Marshall University’s Drinko Academy presented the inaugural Dr. Carter G. Woodson Lecture Thursday in the Memorial Student Center’s Shawkey Room.
Bishop Samuel Moore, pastor of the Full Gospel Assembly in Huntington, delivered the lecture, which was titled “The Deceitfulness of Difference.”
Moore, a Marshall graduate who has conducted race relations workshops for Cabell County Schools, said his lecture was intended to identify the misconceptions among races.
“A lot of times, we tend to see what we want to see, what we’re programmed to see,” Moore said.
Moore, who is a former president of the Huntington-Cabell NAACP, said one thing he has grown to appreciate is a child’s naivety regarding the difference between races.
“The Bible says this: ‘Except ye become as little children, you can’t enter into the kingdom.’ So, there are some things about a child’s innocence that I think we need to draw from; we need to hold onto. If we allow the children to be children, they’ll get along.”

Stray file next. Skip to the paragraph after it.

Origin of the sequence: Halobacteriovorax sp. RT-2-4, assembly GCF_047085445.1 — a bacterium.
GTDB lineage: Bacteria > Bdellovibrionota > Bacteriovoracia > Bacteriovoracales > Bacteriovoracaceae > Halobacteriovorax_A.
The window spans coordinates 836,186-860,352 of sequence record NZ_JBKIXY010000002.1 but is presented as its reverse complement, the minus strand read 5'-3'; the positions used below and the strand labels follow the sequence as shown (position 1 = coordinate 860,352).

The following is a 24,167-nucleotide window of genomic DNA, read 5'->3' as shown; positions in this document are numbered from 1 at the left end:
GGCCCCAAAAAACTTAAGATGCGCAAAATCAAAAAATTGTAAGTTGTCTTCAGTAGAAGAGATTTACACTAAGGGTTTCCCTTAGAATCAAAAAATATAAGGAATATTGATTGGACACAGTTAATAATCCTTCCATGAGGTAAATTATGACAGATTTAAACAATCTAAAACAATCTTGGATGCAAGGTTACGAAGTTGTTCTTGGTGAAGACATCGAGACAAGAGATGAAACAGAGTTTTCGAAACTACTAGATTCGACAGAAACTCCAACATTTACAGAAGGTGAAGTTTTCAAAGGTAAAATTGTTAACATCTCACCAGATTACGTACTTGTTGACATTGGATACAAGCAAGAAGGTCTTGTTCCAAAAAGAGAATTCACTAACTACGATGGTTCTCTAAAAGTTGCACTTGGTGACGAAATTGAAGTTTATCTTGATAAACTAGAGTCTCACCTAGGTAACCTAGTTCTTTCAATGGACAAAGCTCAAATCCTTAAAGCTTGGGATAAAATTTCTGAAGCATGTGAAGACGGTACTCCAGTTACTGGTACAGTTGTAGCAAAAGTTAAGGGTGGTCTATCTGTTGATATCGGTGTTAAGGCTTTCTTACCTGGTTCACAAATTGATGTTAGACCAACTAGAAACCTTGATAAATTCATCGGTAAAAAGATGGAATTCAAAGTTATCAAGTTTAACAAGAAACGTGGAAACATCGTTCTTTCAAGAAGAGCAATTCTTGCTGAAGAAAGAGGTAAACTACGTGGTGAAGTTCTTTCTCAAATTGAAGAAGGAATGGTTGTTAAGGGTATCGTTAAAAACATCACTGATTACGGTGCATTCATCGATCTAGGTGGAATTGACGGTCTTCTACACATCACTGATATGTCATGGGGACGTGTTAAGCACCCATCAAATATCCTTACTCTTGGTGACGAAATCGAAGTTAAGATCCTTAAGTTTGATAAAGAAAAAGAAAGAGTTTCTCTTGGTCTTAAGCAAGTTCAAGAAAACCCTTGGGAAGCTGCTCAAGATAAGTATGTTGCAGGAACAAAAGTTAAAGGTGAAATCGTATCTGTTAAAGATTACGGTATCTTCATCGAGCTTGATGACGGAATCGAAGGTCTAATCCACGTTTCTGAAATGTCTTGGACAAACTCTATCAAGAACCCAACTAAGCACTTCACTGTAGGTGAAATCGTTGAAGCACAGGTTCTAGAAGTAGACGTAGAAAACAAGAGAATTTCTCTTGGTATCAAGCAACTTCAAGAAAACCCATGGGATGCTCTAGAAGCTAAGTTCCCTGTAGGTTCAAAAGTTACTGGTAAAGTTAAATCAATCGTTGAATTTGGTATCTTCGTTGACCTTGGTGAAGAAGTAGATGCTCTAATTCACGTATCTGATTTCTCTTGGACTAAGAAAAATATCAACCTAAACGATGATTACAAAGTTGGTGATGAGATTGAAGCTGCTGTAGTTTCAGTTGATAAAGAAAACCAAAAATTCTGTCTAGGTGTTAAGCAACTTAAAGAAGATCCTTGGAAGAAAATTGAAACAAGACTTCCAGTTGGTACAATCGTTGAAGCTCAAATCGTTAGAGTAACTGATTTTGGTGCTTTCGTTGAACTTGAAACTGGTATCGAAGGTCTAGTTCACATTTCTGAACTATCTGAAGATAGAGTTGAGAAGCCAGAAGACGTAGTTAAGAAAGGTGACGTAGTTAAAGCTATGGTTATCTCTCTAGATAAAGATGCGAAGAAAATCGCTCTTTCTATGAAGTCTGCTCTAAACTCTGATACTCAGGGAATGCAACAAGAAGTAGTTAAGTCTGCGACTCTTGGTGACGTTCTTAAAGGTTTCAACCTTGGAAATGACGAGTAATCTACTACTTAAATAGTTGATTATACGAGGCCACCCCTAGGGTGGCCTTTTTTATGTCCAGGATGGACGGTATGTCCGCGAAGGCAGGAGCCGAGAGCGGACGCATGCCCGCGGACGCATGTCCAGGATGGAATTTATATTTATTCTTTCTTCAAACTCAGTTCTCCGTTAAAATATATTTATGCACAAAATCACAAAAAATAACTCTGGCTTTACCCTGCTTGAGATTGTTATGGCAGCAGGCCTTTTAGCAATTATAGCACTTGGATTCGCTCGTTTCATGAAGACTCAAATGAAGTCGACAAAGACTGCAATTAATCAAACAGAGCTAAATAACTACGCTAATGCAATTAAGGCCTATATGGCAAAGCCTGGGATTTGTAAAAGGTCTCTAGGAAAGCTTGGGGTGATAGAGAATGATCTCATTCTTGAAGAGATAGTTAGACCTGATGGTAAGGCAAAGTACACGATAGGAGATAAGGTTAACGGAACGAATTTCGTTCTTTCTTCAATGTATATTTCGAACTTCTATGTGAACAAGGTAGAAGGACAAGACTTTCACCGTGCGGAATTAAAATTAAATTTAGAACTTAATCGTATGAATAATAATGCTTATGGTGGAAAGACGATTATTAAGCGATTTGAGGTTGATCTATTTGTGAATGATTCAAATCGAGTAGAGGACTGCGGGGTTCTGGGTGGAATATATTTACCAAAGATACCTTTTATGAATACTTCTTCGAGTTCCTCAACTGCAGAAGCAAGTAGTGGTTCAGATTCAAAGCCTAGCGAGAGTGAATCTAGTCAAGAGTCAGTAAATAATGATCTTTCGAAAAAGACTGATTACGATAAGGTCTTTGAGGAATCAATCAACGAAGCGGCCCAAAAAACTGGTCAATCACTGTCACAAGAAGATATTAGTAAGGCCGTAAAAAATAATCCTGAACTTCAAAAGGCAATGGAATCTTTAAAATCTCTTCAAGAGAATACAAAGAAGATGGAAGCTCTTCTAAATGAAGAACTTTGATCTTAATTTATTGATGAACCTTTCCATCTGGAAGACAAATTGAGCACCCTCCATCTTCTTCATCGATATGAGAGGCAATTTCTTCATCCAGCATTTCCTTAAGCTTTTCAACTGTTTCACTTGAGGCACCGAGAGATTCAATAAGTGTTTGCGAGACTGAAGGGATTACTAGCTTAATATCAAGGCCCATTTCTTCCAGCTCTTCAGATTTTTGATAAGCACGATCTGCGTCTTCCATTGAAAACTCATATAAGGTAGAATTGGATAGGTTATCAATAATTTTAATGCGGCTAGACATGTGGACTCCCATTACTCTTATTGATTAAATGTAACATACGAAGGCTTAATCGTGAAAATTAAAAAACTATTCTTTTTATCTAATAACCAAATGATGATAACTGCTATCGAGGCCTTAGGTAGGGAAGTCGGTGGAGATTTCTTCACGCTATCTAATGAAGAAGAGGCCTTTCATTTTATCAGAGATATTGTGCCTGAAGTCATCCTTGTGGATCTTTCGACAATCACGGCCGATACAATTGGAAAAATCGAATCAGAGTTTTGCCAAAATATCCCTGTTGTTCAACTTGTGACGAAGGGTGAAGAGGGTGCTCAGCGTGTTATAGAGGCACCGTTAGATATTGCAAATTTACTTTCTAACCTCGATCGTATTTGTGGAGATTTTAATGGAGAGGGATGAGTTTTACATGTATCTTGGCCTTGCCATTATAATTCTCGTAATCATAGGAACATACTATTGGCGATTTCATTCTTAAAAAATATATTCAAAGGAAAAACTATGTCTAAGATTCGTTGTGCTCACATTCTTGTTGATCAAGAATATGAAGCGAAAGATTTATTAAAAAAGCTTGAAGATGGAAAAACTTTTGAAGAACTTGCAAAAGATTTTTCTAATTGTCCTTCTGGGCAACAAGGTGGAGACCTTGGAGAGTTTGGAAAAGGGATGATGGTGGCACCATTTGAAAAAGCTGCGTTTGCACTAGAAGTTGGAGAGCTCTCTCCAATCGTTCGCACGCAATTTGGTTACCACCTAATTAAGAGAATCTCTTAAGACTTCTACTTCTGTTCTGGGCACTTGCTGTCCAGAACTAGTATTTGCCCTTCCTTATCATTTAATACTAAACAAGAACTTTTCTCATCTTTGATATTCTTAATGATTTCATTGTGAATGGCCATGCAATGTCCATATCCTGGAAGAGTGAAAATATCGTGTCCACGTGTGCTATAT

Moore said he hopes the college students who were in attendance use their influence to improve race relations in the community as well as wherever their respective careers may lead them.
“We need them to try to break down barriers, not get caught up in the differences but see how much similar we actually are with one another,” Moore said.
Moore said it was a privilege to deliver the first Woodson lecture due to his respect and appreciation for the man known as the “Father of Black History.”
“I did not know about Carter G. Woodson until I was grown,” Moore said. “And to be able to come and speak on a Carter G. Woodson symposium and to honor his desire and his life mission to further equality among people was just an honor.”
Marshall President Dr. Jerome Gilbert, who grew up in Jackson, Mississippi during segregation, said race relations was something he noticed even as a child.
“We didn’t know any better at that time, unfortunately,” said Gilbert who addressed the crowd Thursday before Moore took the podium. “But we did know something was wrong with the society in which we lived.”
Gilbert said while race relations have improved over the years, he believes things can and will continue to get better.
“We should not be complacent,” Gilbert said. “We have to continue Dr. Woodson’s work.”
Malcolm Walton can be contacted at [email protected]